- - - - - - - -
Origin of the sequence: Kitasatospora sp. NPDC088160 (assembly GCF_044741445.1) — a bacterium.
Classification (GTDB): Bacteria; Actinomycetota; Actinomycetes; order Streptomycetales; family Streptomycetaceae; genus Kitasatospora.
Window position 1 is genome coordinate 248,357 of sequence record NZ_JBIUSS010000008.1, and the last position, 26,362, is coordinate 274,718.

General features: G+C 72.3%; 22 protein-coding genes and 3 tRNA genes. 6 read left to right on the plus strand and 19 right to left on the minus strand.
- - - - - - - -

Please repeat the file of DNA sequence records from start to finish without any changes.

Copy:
Origin of the sequence: Kitasatospora sp. NPDC088160 (assembly GCF_044741445.1) — a bacterium.
Classification (GTDB): Bacteria; Actinomycetota; Actinomycetes; order Streptomycetales; family Streptomycetaceae; genus Kitasatospora.
Window position 1 is genome coordinate 248,357 of sequence record NZ_JBIUSS010000008.1, and the last position, 26,362, is coordinate 274,718.

General features: G+C 72.3%; 22 protein-coding genes and 3 tRNA genes. 6 read left to right on the plus strand and 19 right to left on the minus strand.